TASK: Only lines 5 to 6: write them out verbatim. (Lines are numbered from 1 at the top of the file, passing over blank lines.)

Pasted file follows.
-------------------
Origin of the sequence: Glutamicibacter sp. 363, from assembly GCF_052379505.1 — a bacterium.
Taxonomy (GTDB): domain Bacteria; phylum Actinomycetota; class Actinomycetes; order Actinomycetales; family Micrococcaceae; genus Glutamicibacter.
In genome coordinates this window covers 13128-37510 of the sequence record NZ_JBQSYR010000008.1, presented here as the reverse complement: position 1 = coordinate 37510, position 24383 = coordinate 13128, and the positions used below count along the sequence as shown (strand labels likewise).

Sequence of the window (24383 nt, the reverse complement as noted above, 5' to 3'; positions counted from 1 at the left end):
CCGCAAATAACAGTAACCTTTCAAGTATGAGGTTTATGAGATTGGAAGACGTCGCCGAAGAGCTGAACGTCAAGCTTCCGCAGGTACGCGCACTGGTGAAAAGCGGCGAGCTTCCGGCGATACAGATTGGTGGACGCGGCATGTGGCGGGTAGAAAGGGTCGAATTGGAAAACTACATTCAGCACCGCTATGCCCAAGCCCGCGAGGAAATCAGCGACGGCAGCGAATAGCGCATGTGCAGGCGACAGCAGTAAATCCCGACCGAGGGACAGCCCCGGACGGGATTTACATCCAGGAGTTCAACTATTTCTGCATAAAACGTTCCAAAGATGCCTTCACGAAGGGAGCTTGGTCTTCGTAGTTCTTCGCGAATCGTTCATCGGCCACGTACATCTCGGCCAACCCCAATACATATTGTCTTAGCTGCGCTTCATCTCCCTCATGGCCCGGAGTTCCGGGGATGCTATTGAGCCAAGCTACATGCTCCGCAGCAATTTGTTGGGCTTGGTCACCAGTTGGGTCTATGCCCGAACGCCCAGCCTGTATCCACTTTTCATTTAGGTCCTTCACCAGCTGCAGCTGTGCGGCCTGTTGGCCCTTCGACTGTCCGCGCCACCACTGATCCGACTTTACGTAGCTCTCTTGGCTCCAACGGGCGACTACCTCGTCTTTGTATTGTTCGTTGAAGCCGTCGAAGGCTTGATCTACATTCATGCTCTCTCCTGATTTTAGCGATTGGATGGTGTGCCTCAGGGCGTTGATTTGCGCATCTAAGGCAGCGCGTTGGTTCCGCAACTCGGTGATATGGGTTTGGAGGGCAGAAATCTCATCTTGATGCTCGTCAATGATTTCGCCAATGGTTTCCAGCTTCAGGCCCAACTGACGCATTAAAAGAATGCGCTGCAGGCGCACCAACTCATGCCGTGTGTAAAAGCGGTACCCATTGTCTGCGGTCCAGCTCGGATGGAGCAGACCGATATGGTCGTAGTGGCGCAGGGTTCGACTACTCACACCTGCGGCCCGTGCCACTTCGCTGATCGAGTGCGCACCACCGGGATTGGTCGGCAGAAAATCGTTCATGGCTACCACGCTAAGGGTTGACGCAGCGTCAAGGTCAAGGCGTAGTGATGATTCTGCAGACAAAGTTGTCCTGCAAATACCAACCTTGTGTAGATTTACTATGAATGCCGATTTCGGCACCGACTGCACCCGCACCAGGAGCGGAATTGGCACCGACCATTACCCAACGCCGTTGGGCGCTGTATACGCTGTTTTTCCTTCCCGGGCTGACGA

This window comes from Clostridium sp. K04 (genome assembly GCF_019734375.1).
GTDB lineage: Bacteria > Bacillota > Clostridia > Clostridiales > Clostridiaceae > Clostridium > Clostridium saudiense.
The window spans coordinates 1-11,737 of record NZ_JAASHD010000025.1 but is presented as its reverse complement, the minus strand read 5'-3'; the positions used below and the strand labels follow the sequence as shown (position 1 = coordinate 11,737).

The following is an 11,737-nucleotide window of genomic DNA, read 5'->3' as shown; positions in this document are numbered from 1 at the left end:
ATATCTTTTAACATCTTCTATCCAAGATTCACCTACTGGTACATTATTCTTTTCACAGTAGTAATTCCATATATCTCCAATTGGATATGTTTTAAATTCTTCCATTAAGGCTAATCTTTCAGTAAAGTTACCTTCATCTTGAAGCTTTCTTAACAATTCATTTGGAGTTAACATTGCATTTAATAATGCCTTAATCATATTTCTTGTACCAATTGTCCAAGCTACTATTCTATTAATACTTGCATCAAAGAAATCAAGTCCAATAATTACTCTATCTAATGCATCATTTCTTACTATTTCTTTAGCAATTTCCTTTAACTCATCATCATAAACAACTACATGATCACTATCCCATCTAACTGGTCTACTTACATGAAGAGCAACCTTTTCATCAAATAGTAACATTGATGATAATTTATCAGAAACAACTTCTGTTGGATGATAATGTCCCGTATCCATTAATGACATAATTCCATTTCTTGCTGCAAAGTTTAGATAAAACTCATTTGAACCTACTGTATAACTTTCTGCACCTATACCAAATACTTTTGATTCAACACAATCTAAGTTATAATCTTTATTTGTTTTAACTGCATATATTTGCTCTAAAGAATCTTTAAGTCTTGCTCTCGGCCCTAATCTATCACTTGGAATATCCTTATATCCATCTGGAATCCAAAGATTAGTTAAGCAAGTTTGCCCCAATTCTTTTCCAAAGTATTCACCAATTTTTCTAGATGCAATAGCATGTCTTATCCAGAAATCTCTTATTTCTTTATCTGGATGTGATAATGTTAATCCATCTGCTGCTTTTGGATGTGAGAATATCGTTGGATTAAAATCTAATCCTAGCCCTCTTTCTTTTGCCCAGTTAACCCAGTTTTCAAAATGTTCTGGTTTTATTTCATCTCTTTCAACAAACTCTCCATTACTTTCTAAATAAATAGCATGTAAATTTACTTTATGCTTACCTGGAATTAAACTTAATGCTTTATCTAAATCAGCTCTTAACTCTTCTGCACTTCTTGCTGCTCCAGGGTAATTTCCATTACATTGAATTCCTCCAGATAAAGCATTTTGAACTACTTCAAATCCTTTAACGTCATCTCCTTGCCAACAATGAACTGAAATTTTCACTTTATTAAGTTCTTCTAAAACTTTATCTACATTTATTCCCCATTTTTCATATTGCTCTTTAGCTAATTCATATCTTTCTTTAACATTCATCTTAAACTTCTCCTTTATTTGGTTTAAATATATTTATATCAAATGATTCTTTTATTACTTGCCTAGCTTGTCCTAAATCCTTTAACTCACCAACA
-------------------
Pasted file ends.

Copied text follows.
CCGCAAATAACAGTAACCTTTCAAGTATGAGGTTTATGAGATTGGAAGACGTCGCCGAAGAGCTGAACGTCAAGCTTCCGCAGGTACGCGCACTGGTGAAAAGCGGCGAGCTTCCGGCGATACAGATTGGTGGACGCGGCATGTGGCGGGTAGAAAGGGTCGAATTGGAAAACTACATTCAGCACCGCTATGCCCAAGCCCGCGAGGAAATCAGCGACGGCAGCGAATAGCGCATGTGCAGGCGACAGCAGTAAATCCCGACCGAGGGACAGCCCCGGACGGGATTTACATCCAGGAGTTCAACTATTTCTGCATAAAACGTTCCAAAGATGCCTTCACGAAGGGAGCTTGGTCTTCGTAGTTCTTCGCGAATCGTTCATCGGCCACGTACATCTCGGCCAACCCCAATACATATTGTCTTAGCTGCGCTTCATCTCCCTCATGGCCCGGAGTTCCGGGGATGCTATTGAGCCAAGCTACATGCTCCGCAGCAATTTGTTGGGCTTGGTCACCAGTTGGGTCTATGCCCGAACGCCCAGCCTGTATCCACTTTTCATTTAGGTCCTTCACCAGCTGCAGCTGTGCGGCCTGTTGGCCCTTCGACTGTCCGCGCCACCACTGATCCGACTTTACGTAGCTCTCTTGGCTCCAACGGGCGACTACCTCGTCTTTGTATTGTTCGTTGAAGCCGTCGAAGGCTTGATCTACATTCATGCTCTCTCCTGATTTTAGCGATTGGATGGTGTGCCTCAGGGCGTTGATTTGCGCATCTAAGGCAGCGCGTTGGTTCCGCAACTCGGTGATATGGGTTTGGAGGGCAGAAATCTCATCTTGATGCTCGTCAATGATTTCGCCAATGGTTTCCAGCTTCAGGCCCAACTGACGCATTAAAAGAATGCGCTGCAGGCGCACCAACTCATGCCGTGTGTAAAAGCGGTACCCATTGTCTGCGGTCCAGCTCGGATGGAGCAGACCGATATGGTCGTAGTGGCGCAGGGTTCGACTACTCACACCTGCGGCCCGTGCCACTTCGCTGATCGAGTGCGCACCACCGGGATTGGTCGGCAGAAAATCGTTCATGGCTACCACGCTAAGGGTTGACGCAGCGTCAAGGTCAAGGCGTAGTGATGATTCTGCAGACAAAGTTGTCCTGCAAATACCAACCTTGTGTAGATTTACTATGAATGCCGATTTCGGCACCGACTGCACCCGCACCAGGAGCGGAATTGGCACCGACCATTACCCAACGCCGTTGGGCGCTGTATACGCTGTTTTTCCTTCCCGGGCTGACGA

This window comes from Clostridium sp. K04 (genome assembly GCF_019734375.1).